Skip to comments.Green, Shovel-Ready Stimulus — 100 Years Ago
Posted on 07/21/2011 5:53:47 AM PDT by Servant of the Cross
There was a time when our nation was capable of large, visionary construction projects.
Huntington Lake, Calif. Our politicians love soaring platitudes followed by little, if any, action. The more Americans are promised shovel-ready stimulus projects, new sources of power, and other fantasies, the more we accept that bureaucracy, regulations, lawsuits, and impact statements will prevent much from ever being done.
The president himself, after demanding nearly a trillion dollars in borrowed money for his budget, confessed that his shovel-ready projects had proved not so shovel-ready after all. Much of the vast sum of borrowed money instead went to subsidize nearly insolvent pension funds, entitlements, and bloated state budgets. Unemployment is still at 9.2 percent, with nearly 50 million people on government-subsidized food stamps even as American infrastructure is crumbling, the private sector is moribund, and national timidity prevents any new large, visionary construction. Prior generations gave us space projects; ours ends them. Boeing once ruled the skies; now the government sues to stop Boeing from opening a new plant.
For the way things used to be, consider the Big Creek hydroelectric project, begun here in the central Sierra Nevada mountains of California 100 years ago. It was the nations first large effort to generate electricity from falling water spurred by the need to provide electric power for a growing Los Angeles nearly 250 miles away.
Industrialist and entrepreneur Henry Huntington conceived the gargantuan effort, begun in 1911. In just 157 days, a supply railroad up the mountains was built by thousands of workers struggling at over 6,000 feet in elevation with picks, shovels, and horse-drawn scrapers. In just two years, electricity was flowing southward from a new powerhouse at Big Creek that harnessed San Joaquin River water released from the new Huntington Lake reservoir.
Huntingtons dream project eventually expanded, and today managed by the Southern California Edison power company would eventually encompass six major lakes, 27 dams, and 24 powerhouses that capture the descending High Sierra water to generate over 1,000 megawatts of clean electricity.
The interconnected lakes also store precious water for 1 million acres of irrigated California farmland thousands of feet below. The thriving High Sierra sailing, sports, and tourist industries grew up around the new lakes and roads. Far from destroying the environment, the Big Creek project created beautiful alpine reservoirs and gave millions of middle-class Californians access for the first time to the beauty of the Sierra Nevada mountains. Few appreciate that the entire project was built with private funds.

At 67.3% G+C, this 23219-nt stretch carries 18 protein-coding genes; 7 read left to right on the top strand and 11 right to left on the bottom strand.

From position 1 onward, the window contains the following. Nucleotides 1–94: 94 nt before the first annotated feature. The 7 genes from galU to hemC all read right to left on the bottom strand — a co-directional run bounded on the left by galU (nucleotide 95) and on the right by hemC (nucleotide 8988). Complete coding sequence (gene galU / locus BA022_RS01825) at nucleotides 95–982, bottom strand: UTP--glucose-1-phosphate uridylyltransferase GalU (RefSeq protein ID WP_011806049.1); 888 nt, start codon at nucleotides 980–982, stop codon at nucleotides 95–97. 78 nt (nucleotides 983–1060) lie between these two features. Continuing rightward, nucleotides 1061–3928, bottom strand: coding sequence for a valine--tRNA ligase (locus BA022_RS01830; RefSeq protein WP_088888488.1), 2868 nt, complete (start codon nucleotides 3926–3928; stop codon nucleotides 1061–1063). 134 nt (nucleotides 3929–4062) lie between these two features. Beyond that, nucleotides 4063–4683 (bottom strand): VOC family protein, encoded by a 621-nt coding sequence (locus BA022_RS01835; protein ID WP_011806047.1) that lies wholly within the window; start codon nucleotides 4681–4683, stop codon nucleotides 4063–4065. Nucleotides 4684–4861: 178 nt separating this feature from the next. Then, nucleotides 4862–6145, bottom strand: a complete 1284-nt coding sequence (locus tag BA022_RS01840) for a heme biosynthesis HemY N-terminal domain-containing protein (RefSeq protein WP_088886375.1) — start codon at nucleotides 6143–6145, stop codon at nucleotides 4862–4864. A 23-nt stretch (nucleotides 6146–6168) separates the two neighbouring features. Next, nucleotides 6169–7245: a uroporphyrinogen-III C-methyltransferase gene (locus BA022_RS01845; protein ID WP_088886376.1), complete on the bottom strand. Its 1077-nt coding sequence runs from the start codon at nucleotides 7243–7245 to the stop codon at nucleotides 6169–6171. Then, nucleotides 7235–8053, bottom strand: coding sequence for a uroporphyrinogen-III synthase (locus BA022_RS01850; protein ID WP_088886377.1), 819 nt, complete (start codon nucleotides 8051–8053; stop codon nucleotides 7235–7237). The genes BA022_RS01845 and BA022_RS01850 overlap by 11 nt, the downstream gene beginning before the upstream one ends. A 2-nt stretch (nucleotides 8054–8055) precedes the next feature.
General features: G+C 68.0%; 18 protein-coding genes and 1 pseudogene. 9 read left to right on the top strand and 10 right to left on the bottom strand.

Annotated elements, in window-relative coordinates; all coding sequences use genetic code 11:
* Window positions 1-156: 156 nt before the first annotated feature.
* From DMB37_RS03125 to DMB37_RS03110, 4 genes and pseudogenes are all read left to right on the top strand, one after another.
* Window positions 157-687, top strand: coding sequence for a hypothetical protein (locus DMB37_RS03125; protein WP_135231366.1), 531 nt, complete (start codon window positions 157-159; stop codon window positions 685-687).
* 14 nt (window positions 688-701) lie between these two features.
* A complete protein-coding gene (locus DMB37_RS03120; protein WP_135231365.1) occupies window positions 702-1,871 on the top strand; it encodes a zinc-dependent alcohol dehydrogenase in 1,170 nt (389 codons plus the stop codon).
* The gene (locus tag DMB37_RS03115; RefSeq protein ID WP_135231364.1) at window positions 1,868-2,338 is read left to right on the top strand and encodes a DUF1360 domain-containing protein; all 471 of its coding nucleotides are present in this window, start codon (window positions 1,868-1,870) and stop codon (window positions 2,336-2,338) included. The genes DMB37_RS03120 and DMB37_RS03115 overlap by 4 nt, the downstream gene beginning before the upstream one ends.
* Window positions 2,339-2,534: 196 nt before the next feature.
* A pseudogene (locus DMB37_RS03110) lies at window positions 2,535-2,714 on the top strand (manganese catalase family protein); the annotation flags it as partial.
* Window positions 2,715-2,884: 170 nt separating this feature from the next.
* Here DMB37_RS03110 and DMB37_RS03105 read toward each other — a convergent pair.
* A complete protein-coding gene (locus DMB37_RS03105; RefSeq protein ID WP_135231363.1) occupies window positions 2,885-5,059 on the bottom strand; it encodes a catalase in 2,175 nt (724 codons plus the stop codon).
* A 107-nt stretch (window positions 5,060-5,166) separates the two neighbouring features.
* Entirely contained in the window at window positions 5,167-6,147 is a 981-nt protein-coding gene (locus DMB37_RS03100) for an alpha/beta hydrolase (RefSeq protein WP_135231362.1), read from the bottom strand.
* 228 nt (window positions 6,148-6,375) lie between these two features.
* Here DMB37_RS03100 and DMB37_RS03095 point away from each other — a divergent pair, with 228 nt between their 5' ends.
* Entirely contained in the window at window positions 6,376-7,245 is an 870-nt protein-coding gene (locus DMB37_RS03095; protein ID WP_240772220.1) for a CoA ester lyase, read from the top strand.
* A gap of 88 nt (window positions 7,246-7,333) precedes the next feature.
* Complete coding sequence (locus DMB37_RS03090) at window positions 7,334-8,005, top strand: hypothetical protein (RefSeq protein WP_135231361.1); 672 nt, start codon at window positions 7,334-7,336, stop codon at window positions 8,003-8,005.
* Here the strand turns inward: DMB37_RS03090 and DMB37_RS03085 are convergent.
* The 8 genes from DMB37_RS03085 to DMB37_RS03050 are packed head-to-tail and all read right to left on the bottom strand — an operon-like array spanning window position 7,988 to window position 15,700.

How did our ancestors poorer than we and with limited technology so quickly create such a vast project, which today probably would pose insurmountable challenges to their far richer, high-tech descendants?
They were far more in need and far more self-confident than we are today and they acted when they were 80 percent sure of success rather than endlessly talking and delaying in expectation of an always-elusive 100 percent certainty. In 1911, there was a desire for the new wonders of electricity. Today, we take the power for our iPads and video games for granted, and are more likely to nitpick the environmental and social sensibilities of past generations who gave us what we so nonchalantly use in the present.
Quite simply, Big Creek could not be built today in the United States. Environmentalists would claim that the pristine nature of the San Joaquin River would be unnecessarily altered, citing a newly discovered colony of spotted newts or dappled dragonflies in the way of the proposed penstocks. Unions would demand blanket representation without elections and every imaginable compensation for such hazardous duty. Workers would apply for stress-related disability benefits given the dizzying heights and the dank subterranean digging. Government regulators and inspectors would outnumber project engineers. Private entrepreneurs world never risk such a chancy investment without ironclad government guarantees of profits despite enormous cost overruns. And the public would be as skeptical of the risky projects success as they would be eager to enjoy its dividends when completed.